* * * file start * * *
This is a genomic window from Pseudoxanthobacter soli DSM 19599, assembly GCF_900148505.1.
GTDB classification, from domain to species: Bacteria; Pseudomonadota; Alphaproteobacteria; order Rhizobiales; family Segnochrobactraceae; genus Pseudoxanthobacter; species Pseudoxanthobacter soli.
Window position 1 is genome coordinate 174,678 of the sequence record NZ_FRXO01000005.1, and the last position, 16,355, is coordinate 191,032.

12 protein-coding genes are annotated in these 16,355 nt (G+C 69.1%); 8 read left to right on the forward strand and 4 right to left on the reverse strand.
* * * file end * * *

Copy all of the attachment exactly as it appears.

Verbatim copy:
This is a genomic window from Pseudoxanthobacter soli DSM 19599, assembly GCF_900148505.1.
GTDB classification, from domain to species: Bacteria; Pseudomonadota; Alphaproteobacteria; order Rhizobiales; family Segnochrobactraceae; genus Pseudoxanthobacter; species Pseudoxanthobacter soli.
Window position 1 is genome coordinate 174,678 of the sequence record NZ_FRXO01000005.1, and the last position, 16,355, is coordinate 191,032.

12 protein-coding genes are annotated in these 16,355 nt (G+C 69.1%); 8 read left to right on the forward strand and 4 right to left on the reverse strand.